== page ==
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Best of Howard Stutz

Gaming Guru

Howard Stutz

Inside gaming column: Forty days, 40 nights and a cry of protest

6 October 2008

LAS VEGAS, Nevada -- Maybe we've become jaded in Las Vegas. Or maybe Midwest residents are little uptight.

Regardless, a slot machine titled "Noah's Ark" will soon be in Nevada casinos.

The five-reel penny machine has cartoon animals and a cartoon Noah. Jackpots are based on lining up animals by the pair. That's where any comparison with the Book of Genesis ends.

International Game Technology is distributing the machine, which has been popular with customers during its testing period. IGT spokesman Ed Rogich said the game wasn't meant to be biblical, just a comical twist using cartoon animals.

Try telling that to folks in the Midwest. The game has been approved for use in Missouri and other states. One religious leader, whose organization represents 5,000 U.S. churches, told the Kansas City Star he didn't think the concept was at all funny.

"Nothing is sacred anymore," said Ralph Colas of the American Council of Christian Churches. "We resent and repudiate that."

One Las Vegas religious leader had a different take.

The Rev. Harry Watson, director of missions for the Southern Nevada Baptist Association, is a 30-year Las Vegas resident and isn't surprised by much within the casino community.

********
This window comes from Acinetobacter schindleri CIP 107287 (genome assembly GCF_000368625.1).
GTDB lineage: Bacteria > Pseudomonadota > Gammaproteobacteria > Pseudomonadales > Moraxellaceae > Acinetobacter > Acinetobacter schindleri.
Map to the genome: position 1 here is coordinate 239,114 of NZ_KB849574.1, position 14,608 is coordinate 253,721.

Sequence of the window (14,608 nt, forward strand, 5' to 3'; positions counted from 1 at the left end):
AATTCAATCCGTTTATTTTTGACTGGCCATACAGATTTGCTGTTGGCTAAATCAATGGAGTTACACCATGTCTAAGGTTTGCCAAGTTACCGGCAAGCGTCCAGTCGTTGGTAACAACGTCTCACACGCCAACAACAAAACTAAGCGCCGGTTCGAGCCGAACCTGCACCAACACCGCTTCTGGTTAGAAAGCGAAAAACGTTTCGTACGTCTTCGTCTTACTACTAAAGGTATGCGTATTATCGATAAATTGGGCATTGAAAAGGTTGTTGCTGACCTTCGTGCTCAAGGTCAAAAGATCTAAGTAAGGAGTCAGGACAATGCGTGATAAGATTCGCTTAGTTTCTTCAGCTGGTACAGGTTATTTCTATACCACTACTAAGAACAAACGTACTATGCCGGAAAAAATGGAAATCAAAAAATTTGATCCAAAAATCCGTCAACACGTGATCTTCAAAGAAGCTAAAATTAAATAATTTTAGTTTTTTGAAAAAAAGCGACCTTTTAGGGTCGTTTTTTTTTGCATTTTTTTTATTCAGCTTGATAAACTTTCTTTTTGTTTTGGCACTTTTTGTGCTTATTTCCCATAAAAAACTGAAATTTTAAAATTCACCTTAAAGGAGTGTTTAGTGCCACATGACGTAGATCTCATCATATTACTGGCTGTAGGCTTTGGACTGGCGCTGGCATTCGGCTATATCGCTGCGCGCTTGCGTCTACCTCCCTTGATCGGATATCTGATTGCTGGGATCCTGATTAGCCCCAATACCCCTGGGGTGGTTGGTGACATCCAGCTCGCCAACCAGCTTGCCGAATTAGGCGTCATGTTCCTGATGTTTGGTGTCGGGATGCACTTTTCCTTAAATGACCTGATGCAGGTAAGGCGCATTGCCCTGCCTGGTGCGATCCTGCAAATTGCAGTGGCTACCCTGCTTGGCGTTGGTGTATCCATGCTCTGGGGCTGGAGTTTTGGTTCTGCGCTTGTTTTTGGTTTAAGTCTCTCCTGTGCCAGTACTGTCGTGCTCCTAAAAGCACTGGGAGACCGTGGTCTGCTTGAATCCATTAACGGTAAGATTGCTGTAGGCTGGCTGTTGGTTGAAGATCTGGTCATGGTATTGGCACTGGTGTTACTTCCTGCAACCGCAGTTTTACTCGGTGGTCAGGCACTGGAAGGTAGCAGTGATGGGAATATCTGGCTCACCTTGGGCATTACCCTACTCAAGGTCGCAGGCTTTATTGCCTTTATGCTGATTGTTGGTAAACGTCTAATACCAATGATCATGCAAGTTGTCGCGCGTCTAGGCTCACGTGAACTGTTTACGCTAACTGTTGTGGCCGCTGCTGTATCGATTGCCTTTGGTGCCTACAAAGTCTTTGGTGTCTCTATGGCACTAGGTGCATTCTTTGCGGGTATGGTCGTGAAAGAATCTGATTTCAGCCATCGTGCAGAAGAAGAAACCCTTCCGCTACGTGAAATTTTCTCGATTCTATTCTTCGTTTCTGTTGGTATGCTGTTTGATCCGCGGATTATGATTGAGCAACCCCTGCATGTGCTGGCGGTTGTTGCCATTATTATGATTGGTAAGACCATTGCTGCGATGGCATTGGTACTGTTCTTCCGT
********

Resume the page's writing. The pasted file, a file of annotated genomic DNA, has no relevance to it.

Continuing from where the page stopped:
"I don't find it offensive, but it seems to be in poor taste," Watson said.

A few years ago, the Gaming Control Board had problems with slot machines that could be construed as marketing to children. A machine based on "South Park," the Comedy Central cartoon, and titles themed after the board games "Battleship" and "Monopoly," gave regulators heartburn. "Noah's Ark," which was approved in March, didn't cause concern.

"It's cartoonish, but it didn't rise to that level," said control board member Randy Sayre.


Red Rock Resort is all about the chandeliers. Some 3.1 million crystal pieces are used in the casino's signature lighting fixtures, including 1.6 million in the chandelier over the Lucky Bar.

Station Casinos is bringing its chandelier concept to the soon-to-open Aliante Station, albeit with a different twist.

A three-tiered empty-tequila-bottle chandelier will be suspended over the bar area at Camacho's Cantina. The chandelier features more than 2,700 tequila bottles.

No word on how the bottles were emptied.


Foxwoods, the nation's largest American Indian casino, is laying off 6 percent of its work force. The Connecticut resort, which is operated by the Mashantucket Pequot Tribe, is cutting 700 jobs from its staff of 11,000.

The cuts will also come from the 2,000 employees hired in May for the $700 million MGM Grand at Foxwoods, an 825-room hotel and casino expansion.

Inside gaming column: Forty days, 40 nights and a cry of protest is republished from